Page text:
Machine Shop Work: Bench Work No. 8: Fundamentals of Filing

“Gives beginners in shop work the information that will enable them to select the right file for the right job. Defines the terms used, distinguishes the various kinds of files, and indicates the general type of work that each kind of file does best.”

Originally a public domain film from the Library of Congress Prelinger Archives, slightly cropped to remove uneven edges, with the aspect ratio corrected, and one-pass brightness-contrast-color correction & mild video noise reduction applied.
The soundtrack was also processed with volume normalization, noise reduction, clipping reduction, and/or equalization (the resulting sound, though not perfect, is far less noisy than the original).

https://en.wikipedia.org/wiki/File_(tool)
Wikipedia license: http://creativecommons.org/licenses/by-sa/3.0/

A file is a tool used to remove fine amounts of material from a workpiece. It is common in woodworking, metalworking, and other similar trade and hobby tasks. Most are hand tools, made of a case hardened steel bar of rectangular, square, triangular, or round cross-section, with one or or more surfaces cut with sharp, generally parallel teeth. A narrow, pointed tang is common at one end, to which a handle may be fitted.

A rasp is a form of file with distinct, individually cut teeth used for coarsely removing large amounts of material.

Files have also been developed with abrasive surfaces, such as natural or synthetic diamond grains or silicon carbide, allowing removal of material that would dull or resist metal, such as ceramic…

History

Early filing or rasping… has prehistoric roots and grew naturally out of the blending of the twin inspirations of cutting with stone cutting tools (such as hand axes) and abrading using natural abrasives, such as well-suited types of stone (for example, sandstone). Relatedly, lapping is also quite ancient, with wood and beach sand offering a natural pair of lap and lapping compound…

The Bronze Age and the Iron Age had various kinds of files and rasps. Archaeologists have discovered rasps made from bronze in Egypt, dating back to the years 1200–1000 BC…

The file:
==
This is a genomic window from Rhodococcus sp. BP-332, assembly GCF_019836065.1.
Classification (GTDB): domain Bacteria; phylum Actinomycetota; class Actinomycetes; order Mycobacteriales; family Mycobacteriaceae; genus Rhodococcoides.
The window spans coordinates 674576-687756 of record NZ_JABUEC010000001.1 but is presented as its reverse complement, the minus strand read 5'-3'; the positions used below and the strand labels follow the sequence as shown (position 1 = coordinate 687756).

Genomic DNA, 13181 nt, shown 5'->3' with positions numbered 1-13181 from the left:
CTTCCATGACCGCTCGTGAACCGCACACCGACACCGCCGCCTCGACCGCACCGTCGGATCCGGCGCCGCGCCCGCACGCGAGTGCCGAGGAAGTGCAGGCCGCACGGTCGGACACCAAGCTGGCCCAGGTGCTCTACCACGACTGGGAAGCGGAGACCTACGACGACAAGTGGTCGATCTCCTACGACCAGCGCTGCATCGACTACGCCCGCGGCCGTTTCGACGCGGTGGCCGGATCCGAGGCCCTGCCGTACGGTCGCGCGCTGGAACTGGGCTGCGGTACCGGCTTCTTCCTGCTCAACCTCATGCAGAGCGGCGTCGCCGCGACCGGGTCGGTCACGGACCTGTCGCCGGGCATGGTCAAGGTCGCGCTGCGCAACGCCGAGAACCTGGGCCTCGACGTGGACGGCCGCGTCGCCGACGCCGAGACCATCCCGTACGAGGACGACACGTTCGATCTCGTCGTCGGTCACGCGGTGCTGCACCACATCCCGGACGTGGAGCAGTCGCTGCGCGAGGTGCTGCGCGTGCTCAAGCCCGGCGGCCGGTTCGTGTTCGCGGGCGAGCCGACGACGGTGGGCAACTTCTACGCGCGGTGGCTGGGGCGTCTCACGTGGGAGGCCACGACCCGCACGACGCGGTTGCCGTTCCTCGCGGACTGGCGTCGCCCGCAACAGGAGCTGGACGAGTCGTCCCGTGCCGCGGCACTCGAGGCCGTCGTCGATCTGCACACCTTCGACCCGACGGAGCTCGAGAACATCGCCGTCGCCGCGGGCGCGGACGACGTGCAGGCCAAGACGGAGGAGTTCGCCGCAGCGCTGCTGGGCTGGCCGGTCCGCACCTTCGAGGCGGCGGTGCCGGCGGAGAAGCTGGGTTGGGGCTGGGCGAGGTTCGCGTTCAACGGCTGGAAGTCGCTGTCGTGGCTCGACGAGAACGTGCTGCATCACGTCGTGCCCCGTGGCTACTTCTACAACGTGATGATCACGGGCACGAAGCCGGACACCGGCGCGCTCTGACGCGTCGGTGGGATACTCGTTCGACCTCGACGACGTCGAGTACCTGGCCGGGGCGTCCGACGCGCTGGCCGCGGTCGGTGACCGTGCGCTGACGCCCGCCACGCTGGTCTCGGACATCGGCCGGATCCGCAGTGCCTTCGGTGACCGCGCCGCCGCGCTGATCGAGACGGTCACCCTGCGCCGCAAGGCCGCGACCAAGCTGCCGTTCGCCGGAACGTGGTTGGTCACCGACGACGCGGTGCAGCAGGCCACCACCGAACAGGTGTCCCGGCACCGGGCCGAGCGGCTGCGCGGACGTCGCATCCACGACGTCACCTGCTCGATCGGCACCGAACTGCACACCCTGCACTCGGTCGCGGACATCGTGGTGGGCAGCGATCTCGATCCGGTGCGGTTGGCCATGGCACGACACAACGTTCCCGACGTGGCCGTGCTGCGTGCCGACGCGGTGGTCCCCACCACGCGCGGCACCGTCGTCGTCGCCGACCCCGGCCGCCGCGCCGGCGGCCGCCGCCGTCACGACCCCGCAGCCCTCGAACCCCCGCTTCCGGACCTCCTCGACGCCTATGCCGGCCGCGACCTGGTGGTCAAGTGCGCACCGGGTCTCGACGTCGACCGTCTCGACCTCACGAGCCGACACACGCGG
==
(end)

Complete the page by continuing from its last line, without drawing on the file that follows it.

During the Middle Ages files were already quite advanced, thanks to the extensive talents of blacksmiths. By the 11th century, there already existed hardened files that would seem quite modern even to today’s eyes. But although they existed, and could even have spread widely, in a geographical sense, via trade, they were not widespread in the cultural sense of the word—that is, most people, and even many smiths, did not have them. For example, in the 13th century, ornamental iron work at Paris was done skillfully with the aid of files, but the process was a secret known only to a master craftsman…

Prior to the industrialization of machining and the development of interchangeable parts during the 19th century, filing was much more important in the construction of mechanisms. Component parts were roughly shaped by forging, casting, and by primitive machining operations. These components were then individually hand-fit for assembly by careful and deliberate filing. The potential precision of such fitting is much higher than generally assumed, but the components of such hand-fit assemblies are decidedly not interchangeable with those from another assembly…

Machining in the mid-19th century was heavily dependent on filing, because milling practice was slowly evolving out of its infancy. As late as the early 20th century, manufacturing often involved filing parts to precise shape and size. In today’s manufacturing environment, milling and grinding have generally replaced this type of work, and filing (when it occurs at all) usually tends to be for deburring only…

Files come in a wide variety of materials, sizes, shapes, cuts, and tooth configurations. The cross-section of a file can be flat, round, half-round, triangular, square, knife edge or of a more specialized shape. Steel files are made from high carbon steel (1.0 to 1.25% carbon) and may be through hardened or case hardened.

…A file is “blunt” if its sides and width are both parallel throughout its length. It is “tapered” if there is a reduction in its dimensions from its heel toward its point. A file may taper in width, in thickness, or both. A “tang” is a protrusion at the heel, tapered, parallel sided, or conical, for gripping, inserting in a handle, or mounting in a chuck.

The cut of the file refers to how fine its teeth are… A single-cut file has one set of parallel teeth while a cross-cut or double-cut file has a second set of cuts forming diamond shaped cutting surfaces…

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